Your opinion on colonialism

Your opinion on colonialism

It’s terrible.  It is terrible, it was terrible, there is no way of doing it that isn’t terrible.

You get a lot of Westerners – especially in England – tying themselves in knots, trying to find a way in which colonialism was somehow ‘not that bad,’ which has never seemed to me to be a morally adult endeavour.  Colonialism stripped countries of so many different types of wealth – not just capital, but cultural and human too.  How many Beethoven’s or Einsteins or Curies or Austens were lost to the world, because they were being crushed and enslaved by an occupying power?

That’s not to say there weren’t some aggregated benefits to countries that were colonised – access to western medicine (in particular vaccinations) being an obvious and huge benefit to any civilisation – but the vast majority of those benefits 1) could have been accrued in other ways, and 2) occurred so that the occupying power could more effectively generate wealth from the colonised country.  In my book, there’s no credit for doing things that were only accidentally beneficial, if the chief aim was more effective expropriation of the people you did them for.

It’s not a coincidence that so many of the world’s ongoing conflict zones – DRC, the Middle East, Northern Ireland, Kashmir – are in formerly colonised countries.  Colonialism fucks up a country’s political identity, often for generations.  (The only places this didn’t happen – Australia, the US, Canada – are where the colonisation was so overwhelming it became impossible for the indigenous people to mount an effective resistance).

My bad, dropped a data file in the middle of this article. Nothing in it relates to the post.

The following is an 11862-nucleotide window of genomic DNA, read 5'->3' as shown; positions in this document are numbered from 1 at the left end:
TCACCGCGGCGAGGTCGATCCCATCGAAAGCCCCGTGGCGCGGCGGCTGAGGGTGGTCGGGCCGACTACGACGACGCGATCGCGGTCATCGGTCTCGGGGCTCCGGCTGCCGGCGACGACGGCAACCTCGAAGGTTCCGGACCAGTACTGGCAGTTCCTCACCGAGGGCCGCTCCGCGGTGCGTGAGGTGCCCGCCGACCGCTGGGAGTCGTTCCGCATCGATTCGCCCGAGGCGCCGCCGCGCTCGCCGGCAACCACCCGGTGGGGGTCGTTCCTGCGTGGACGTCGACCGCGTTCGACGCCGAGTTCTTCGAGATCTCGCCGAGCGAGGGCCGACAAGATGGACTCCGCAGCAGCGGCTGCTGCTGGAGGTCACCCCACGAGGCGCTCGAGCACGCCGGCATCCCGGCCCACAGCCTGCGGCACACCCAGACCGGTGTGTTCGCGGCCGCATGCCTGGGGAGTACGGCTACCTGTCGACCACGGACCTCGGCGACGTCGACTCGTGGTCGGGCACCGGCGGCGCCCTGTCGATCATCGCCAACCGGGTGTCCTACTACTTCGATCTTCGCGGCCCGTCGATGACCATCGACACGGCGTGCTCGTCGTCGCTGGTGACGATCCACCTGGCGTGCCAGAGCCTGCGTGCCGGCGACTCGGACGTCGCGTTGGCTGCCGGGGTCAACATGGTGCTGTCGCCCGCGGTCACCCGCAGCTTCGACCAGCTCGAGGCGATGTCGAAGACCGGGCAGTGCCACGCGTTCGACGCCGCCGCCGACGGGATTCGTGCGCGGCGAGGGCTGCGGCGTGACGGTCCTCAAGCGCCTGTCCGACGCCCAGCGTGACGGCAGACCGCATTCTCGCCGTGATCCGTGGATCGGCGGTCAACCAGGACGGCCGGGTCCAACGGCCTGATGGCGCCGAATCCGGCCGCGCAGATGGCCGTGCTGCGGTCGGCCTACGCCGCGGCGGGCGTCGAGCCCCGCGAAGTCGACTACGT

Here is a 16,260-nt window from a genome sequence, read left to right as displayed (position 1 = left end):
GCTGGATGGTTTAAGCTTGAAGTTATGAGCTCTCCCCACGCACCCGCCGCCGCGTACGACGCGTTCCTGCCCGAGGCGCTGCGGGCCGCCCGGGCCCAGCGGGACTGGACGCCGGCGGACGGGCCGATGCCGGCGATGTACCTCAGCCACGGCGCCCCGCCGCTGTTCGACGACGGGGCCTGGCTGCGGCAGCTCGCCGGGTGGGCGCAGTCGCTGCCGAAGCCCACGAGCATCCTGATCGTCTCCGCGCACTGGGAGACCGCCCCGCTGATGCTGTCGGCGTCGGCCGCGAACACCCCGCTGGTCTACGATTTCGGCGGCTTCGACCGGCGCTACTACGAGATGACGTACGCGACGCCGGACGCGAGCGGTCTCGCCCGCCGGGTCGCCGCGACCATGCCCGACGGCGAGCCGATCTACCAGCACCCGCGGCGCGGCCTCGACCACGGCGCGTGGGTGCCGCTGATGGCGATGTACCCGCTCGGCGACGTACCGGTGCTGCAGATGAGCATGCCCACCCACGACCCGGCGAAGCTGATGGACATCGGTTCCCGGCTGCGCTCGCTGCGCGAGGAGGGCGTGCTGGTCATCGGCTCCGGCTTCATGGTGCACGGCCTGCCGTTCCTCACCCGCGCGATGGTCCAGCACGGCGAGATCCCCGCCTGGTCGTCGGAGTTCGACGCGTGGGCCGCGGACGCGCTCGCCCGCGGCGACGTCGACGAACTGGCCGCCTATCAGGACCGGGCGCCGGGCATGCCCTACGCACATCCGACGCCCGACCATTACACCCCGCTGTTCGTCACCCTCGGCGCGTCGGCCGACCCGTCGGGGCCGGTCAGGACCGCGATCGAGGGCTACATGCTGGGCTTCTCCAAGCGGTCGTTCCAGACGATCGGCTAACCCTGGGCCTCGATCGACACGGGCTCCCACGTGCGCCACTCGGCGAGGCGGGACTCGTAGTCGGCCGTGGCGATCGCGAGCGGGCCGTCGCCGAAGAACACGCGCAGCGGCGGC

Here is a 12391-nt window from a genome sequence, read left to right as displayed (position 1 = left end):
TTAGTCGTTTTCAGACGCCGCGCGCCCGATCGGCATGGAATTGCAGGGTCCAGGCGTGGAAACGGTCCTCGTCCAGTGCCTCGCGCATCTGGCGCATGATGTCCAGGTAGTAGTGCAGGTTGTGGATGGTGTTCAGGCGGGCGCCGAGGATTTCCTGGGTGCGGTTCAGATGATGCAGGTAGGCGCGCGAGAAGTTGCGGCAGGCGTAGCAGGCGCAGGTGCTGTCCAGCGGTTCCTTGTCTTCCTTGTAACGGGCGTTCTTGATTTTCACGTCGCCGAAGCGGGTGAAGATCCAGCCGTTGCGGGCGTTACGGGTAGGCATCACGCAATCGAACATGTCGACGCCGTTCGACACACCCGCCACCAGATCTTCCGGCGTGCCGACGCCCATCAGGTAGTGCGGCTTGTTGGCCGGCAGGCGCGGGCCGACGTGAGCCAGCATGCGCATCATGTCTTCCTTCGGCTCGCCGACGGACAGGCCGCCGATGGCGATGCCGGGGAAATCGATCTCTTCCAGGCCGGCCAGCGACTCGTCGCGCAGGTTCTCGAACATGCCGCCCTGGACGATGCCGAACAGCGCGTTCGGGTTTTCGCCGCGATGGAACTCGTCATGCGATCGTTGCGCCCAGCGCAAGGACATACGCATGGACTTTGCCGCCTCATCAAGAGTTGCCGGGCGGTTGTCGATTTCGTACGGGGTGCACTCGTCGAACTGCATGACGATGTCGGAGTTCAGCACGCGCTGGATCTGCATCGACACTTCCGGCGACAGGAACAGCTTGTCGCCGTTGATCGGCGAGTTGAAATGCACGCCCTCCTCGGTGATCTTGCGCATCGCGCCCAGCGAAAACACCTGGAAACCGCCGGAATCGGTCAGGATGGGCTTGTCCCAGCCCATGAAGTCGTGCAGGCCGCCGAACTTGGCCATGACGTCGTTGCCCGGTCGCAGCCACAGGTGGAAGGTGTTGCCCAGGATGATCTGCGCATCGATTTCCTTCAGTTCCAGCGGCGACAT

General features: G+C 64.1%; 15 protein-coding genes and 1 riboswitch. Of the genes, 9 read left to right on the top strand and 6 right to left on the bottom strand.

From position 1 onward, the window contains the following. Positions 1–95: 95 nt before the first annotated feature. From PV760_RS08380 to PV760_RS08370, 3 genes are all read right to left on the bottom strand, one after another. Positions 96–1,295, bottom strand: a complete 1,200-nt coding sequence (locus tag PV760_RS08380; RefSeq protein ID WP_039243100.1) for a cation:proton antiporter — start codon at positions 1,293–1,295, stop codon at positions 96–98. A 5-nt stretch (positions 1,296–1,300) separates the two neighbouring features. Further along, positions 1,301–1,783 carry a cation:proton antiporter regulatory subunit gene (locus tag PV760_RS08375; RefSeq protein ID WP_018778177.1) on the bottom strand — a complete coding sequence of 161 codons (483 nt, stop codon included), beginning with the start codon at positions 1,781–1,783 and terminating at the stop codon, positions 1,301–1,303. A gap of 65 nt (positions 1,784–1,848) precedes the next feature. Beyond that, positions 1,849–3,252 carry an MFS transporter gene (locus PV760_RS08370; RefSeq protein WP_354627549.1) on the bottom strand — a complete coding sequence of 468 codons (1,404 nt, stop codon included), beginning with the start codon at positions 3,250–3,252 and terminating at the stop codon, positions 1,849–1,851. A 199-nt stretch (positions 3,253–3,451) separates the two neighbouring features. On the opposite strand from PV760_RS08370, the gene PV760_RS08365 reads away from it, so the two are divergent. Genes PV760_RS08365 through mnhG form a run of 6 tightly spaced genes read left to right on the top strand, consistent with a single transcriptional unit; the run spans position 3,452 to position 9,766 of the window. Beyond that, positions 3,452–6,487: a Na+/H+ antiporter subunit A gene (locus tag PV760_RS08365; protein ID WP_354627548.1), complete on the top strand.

Ireland is a useful example here, because unlike the later decolonisations in Africa and Asia, it’s arguable that Ireland was de-colonised properly (albeit, this was entirely accidental).  People often forget – or never knew to begin with – that there were more than fifty years of political campaigning for independence in Ireland before the 1916 Rising.  And those fifty years mattered – as Irish men got the vote, political movements agitating for change sprung up – campaigning for reform of land ownership, or women’s votes, or worker’s rights.  There was an entire cultural revolution, promoting the Irish language, promoting Irish sports, developing a national theatre to fight back against the English depictions of ‘stage Irishmen.’  

All of this happened before political independence, and as a result you had entire generations indoctrinated with certain democratic precepts – one man, one vote, elections being sacrosanct, peaceful transfers of power.  Westerners tend to take those assumptions for granted, but they are not necessarily intuitive – and many of the countries that decolonised in the 50s and 60s had their first ever free election in the same year they gained independence.  

Democracy depends on a certain level of education – and here’s a horrifying statistic for you: when the Democratic Republic of Congo (though I don’t think it was called that at the time) gained independence, there were only 12 university graduates in the whole country.